Record number of Cubans are settling in Houston, more expected

Delena Granados, 4, and her mother, Maria, at a holiday toy giveaway hosted by Casa Cuba in Houston

From our Bureau of Diaspora Statistics with some assistance from our Bureau of Substitutes for Miami

If you’re wondering where in the U.S. those thousands of newly arrived Cubans end up, take a look at what has happened in Houston. Naturally, most Cubans gravitate to South Florida, but for many reasons, starting a new life in a strange country often requires making adjustments. Ask any Cuban who has ended up in some state other than Florida. Or any Cuban who has ended up in some country other than the U.S. Many of these Cubans think of themselves as double exiles: Exiled from Cuba, exiled from Miami.

Most of the Cubans I knew in Chicago — which was home to over 80,000 Cubans in the 1960’s and 70’s — ended up in South Florida, especially in South West Miami.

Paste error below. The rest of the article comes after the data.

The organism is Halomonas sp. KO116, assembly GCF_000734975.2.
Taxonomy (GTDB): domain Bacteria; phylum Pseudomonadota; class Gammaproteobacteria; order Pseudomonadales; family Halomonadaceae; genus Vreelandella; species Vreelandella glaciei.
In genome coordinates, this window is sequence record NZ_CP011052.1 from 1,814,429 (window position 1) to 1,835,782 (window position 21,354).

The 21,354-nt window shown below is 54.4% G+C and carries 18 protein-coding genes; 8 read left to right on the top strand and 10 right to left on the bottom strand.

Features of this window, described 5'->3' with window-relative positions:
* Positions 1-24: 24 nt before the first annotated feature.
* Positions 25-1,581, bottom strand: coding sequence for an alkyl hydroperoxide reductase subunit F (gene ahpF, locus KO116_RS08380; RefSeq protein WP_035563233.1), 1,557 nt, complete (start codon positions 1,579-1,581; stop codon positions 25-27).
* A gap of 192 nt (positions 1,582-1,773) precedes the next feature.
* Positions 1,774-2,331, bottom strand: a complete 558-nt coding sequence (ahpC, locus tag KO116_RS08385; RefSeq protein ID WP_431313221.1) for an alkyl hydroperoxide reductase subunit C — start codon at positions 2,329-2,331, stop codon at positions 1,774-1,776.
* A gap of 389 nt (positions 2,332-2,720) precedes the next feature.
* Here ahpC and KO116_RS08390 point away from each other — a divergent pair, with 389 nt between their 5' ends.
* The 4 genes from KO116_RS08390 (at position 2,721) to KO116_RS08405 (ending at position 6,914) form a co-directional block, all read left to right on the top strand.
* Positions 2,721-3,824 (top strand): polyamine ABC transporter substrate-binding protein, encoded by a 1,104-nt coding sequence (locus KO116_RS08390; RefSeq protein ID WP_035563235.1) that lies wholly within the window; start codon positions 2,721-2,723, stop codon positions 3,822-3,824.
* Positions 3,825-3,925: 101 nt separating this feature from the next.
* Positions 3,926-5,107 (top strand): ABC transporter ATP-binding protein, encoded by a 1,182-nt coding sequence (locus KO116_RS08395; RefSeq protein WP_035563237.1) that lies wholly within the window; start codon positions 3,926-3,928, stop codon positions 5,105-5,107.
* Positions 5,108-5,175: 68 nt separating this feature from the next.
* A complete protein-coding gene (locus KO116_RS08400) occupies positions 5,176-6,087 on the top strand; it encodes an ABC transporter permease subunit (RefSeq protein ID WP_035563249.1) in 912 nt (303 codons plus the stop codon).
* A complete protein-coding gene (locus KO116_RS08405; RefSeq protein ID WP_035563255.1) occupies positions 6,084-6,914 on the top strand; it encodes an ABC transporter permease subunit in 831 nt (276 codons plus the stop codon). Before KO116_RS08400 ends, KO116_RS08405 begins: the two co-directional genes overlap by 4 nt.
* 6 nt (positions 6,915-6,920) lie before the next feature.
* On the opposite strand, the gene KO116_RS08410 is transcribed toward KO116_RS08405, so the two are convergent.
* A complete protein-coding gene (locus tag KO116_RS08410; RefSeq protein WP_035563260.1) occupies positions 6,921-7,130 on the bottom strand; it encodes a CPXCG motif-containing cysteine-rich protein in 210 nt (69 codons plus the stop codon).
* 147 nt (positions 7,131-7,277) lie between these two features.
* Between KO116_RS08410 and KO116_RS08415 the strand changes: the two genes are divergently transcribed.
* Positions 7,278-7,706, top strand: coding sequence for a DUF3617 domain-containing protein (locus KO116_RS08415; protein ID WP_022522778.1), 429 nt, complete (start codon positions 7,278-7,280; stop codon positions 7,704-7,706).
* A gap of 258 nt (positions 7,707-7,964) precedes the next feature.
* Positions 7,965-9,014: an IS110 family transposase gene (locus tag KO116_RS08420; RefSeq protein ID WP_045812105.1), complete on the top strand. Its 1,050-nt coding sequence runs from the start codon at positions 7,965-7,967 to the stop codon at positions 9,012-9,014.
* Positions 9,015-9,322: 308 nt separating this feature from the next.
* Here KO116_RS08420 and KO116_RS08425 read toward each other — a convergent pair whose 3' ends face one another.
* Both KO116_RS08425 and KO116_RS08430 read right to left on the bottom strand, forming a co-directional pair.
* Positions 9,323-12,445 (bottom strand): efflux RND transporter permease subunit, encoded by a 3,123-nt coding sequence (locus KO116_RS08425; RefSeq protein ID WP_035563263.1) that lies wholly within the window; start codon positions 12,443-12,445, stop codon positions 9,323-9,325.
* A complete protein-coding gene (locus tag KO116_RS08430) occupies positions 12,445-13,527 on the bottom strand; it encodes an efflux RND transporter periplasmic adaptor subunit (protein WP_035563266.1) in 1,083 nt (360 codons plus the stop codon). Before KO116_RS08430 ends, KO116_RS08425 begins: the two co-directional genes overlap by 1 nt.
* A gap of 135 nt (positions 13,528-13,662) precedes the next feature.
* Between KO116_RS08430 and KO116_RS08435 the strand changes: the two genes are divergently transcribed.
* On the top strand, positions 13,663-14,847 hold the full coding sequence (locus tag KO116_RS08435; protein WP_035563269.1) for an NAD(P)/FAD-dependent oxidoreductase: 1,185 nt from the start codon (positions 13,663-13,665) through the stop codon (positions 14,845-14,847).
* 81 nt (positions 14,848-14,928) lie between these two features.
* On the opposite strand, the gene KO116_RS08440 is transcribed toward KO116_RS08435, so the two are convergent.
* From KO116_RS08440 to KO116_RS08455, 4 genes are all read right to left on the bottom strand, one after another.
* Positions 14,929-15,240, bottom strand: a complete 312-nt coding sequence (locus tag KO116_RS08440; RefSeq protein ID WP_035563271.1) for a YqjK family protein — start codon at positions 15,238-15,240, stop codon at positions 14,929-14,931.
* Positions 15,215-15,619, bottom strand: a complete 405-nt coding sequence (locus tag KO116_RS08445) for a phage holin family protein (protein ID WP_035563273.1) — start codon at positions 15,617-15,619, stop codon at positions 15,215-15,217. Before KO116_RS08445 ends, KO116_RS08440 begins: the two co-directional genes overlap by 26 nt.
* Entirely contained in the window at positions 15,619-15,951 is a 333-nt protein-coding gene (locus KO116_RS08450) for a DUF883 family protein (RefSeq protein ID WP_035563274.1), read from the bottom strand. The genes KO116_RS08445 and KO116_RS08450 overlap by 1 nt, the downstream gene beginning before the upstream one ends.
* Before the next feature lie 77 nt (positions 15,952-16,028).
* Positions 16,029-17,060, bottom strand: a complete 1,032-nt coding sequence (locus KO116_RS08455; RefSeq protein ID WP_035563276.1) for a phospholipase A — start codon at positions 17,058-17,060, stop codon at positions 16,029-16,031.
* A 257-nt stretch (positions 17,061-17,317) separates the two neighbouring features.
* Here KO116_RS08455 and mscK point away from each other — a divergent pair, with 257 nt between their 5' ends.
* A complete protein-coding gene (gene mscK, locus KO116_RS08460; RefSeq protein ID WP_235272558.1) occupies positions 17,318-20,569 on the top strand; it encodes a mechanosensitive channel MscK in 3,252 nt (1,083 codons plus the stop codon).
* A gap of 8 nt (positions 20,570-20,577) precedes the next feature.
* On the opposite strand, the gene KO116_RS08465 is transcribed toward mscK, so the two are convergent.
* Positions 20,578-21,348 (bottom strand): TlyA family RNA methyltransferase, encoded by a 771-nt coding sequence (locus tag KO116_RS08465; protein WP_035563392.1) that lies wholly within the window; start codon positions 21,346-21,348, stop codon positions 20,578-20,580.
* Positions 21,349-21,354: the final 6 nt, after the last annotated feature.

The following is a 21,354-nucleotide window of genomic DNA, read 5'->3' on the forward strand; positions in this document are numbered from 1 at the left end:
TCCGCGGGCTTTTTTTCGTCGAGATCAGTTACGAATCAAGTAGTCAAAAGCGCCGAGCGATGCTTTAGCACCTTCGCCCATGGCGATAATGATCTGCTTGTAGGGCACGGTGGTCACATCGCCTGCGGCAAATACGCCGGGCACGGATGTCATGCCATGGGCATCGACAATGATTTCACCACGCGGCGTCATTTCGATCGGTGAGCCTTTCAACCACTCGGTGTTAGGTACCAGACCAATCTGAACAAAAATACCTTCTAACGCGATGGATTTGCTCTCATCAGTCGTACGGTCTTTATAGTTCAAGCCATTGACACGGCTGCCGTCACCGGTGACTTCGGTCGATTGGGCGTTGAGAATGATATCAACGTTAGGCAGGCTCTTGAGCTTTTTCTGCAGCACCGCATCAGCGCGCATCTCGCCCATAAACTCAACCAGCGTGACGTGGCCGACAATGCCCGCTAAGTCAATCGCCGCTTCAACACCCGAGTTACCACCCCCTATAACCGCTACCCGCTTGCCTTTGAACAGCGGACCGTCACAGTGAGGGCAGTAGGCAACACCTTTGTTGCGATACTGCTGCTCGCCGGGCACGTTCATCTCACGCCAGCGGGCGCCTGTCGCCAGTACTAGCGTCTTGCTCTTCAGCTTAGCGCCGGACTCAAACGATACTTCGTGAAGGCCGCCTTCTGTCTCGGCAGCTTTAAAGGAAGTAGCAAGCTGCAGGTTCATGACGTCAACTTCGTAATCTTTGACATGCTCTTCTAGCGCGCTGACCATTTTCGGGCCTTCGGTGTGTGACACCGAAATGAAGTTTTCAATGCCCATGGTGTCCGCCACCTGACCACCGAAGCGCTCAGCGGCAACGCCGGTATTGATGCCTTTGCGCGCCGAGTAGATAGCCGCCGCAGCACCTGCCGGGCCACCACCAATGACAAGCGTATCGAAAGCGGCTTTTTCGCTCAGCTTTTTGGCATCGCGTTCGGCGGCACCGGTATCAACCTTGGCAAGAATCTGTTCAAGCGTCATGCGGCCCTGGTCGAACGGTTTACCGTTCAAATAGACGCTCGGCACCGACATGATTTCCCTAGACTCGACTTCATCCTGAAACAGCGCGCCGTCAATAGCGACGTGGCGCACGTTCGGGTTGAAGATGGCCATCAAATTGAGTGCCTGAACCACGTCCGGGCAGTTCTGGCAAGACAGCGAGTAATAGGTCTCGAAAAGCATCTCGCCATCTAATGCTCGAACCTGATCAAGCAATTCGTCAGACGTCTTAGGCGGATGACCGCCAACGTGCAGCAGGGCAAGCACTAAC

Abridged from Houston Landing

As Cuba experiences one of its biggest exoduses in decades — or perhaps ever — more Cubans are making Houston their home, drawn by family connections, an affordable cost of living and job opportunities in key sectors, such as health care.

Cubans are one of the fastest-growing immigrant populations in Houston, growing from 10,000 people in the Houston metro area between 2006 and 2010 to 34,000 from 2017 to 2021, according to a November 2023 report by the Migration Policy Institute, a think tank based in Washington, D.C.

Other data shows this population has continued to grow. The U.S. Customs and Border Protection’s Houston field office reported that 3,872 Cubans were apprehended or placed in removal proceedings in fiscal year 2023, up from just 23 in 2022 and 17 in 2021. The number of Cubans encountered in Texas overall in fiscal year 2023 was 92,742. When adding in Houston’s surrounding areas, the Cuban population is likely much bigger, said Adolfo Rodriguez, director of Houston nonprofit Casa Cuba.

“I imagine about 100,000 Cubans here,” said Rodriguez. “Here they get decent jobs, you know, and you can live here,” Rodriguez said. “Making 15 bucks an hour here is better than a person making 15 bucks in Florida.”

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